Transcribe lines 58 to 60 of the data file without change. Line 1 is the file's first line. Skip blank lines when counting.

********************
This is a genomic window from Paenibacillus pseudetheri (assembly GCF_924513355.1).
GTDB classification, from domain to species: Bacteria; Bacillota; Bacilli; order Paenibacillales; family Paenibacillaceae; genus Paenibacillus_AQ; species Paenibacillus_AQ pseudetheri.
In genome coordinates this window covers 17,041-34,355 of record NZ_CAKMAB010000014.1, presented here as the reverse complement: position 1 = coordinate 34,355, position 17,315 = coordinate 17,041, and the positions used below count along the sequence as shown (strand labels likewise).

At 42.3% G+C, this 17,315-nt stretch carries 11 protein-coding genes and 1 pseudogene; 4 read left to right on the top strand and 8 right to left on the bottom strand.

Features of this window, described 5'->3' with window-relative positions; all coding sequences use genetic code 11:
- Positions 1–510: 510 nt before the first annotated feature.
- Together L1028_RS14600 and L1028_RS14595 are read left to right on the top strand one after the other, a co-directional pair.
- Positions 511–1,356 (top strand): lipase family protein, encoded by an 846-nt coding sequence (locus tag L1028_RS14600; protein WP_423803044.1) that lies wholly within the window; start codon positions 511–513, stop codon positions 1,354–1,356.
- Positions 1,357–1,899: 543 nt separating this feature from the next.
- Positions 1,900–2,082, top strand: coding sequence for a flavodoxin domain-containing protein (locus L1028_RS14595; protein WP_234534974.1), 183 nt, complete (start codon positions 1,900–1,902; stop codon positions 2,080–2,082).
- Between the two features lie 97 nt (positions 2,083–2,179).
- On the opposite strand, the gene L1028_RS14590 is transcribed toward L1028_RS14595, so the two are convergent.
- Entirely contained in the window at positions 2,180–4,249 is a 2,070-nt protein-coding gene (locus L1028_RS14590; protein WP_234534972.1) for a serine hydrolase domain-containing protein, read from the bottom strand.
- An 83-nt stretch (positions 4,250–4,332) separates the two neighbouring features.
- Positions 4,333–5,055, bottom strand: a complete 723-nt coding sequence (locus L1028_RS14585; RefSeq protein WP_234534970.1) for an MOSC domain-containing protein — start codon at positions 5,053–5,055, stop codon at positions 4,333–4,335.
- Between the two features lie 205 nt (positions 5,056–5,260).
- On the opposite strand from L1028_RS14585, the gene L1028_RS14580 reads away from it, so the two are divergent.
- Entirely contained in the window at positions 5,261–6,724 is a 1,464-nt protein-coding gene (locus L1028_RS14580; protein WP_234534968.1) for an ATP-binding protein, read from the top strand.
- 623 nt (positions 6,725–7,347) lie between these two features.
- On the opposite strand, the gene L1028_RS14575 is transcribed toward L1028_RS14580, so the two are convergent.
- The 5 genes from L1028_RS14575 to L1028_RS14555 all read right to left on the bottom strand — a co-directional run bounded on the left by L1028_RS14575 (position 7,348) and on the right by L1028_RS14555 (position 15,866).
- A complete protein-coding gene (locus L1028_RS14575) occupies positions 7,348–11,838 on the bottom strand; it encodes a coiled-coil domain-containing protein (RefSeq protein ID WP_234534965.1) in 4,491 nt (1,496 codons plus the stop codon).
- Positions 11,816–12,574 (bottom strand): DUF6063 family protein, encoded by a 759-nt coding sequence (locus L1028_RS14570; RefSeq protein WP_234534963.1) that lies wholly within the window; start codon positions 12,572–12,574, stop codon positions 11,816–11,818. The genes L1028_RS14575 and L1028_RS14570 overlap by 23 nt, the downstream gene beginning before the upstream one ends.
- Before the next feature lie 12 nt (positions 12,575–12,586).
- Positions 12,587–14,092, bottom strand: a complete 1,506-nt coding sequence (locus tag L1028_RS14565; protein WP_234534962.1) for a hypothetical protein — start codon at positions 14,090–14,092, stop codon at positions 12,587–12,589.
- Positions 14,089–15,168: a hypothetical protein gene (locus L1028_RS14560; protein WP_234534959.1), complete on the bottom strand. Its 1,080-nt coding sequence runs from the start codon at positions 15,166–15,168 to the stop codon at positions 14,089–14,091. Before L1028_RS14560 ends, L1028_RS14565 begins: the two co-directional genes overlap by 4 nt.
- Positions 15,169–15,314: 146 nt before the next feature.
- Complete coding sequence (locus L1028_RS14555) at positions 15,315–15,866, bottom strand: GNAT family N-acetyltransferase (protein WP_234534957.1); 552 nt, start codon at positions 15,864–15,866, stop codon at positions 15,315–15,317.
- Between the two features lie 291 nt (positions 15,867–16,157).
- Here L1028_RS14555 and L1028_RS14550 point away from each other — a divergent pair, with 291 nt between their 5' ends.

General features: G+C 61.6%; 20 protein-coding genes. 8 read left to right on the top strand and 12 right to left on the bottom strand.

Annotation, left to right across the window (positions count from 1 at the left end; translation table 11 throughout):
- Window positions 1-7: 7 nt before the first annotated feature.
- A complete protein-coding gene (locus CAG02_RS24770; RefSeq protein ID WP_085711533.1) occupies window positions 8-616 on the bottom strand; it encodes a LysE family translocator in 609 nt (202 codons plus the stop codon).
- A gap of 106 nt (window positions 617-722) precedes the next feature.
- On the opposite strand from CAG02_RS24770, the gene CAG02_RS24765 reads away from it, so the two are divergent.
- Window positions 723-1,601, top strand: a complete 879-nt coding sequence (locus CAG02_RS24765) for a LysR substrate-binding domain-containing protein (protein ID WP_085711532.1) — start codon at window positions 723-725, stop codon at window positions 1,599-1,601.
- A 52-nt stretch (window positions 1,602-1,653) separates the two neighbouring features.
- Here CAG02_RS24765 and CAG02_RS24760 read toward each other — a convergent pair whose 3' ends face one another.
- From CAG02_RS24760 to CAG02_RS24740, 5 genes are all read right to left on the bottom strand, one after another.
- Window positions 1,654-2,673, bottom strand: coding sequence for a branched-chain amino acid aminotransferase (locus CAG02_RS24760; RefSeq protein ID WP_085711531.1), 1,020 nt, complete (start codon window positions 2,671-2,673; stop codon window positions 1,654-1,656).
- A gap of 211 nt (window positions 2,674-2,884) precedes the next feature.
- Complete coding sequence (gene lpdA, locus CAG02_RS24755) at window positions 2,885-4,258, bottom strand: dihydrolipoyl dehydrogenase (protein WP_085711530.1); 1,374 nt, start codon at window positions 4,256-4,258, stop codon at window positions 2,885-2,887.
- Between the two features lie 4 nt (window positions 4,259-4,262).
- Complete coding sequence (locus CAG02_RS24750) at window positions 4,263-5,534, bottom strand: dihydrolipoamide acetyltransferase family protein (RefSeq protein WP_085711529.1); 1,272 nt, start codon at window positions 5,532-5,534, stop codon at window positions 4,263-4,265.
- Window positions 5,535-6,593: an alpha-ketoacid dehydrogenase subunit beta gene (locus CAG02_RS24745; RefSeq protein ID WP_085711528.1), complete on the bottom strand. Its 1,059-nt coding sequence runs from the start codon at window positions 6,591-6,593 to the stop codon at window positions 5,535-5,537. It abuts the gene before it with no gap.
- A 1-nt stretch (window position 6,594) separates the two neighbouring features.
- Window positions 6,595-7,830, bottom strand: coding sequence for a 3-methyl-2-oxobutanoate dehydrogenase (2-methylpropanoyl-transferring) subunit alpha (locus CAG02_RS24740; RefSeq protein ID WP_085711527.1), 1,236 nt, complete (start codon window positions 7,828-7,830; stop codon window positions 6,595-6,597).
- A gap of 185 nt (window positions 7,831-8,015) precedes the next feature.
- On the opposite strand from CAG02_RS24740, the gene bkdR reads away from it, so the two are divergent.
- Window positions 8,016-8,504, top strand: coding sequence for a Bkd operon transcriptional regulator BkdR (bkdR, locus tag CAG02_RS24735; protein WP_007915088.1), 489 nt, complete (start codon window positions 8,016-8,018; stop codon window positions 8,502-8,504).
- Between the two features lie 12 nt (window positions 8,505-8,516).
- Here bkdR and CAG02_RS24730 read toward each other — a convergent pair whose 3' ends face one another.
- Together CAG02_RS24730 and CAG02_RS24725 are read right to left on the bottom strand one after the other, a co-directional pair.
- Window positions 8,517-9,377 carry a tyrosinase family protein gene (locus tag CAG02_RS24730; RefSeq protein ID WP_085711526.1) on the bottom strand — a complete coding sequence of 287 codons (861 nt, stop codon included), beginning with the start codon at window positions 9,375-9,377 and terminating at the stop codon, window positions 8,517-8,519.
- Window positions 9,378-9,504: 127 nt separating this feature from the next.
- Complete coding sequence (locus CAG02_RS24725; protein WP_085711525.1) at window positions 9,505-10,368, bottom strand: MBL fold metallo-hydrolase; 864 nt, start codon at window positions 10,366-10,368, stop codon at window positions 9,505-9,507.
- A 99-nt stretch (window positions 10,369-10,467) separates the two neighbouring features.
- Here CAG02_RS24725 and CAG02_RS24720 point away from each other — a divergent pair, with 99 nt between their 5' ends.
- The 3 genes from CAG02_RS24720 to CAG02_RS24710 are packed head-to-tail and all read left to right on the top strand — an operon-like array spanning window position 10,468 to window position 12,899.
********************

- A 99-nt stretch (window positions 10,369-10,467) separates the two neighbouring features.
- Here CAG02_RS24725 and CAG02_RS24720 point away from each other — a divergent pair, with 99 nt between their 5' ends.
- The 3 genes from CAG02_RS24720 to CAG02_RS24710 are packed head-to-tail and all read left to right on the top strand — an operon-like array spanning window position 10,468 to window position 12,899.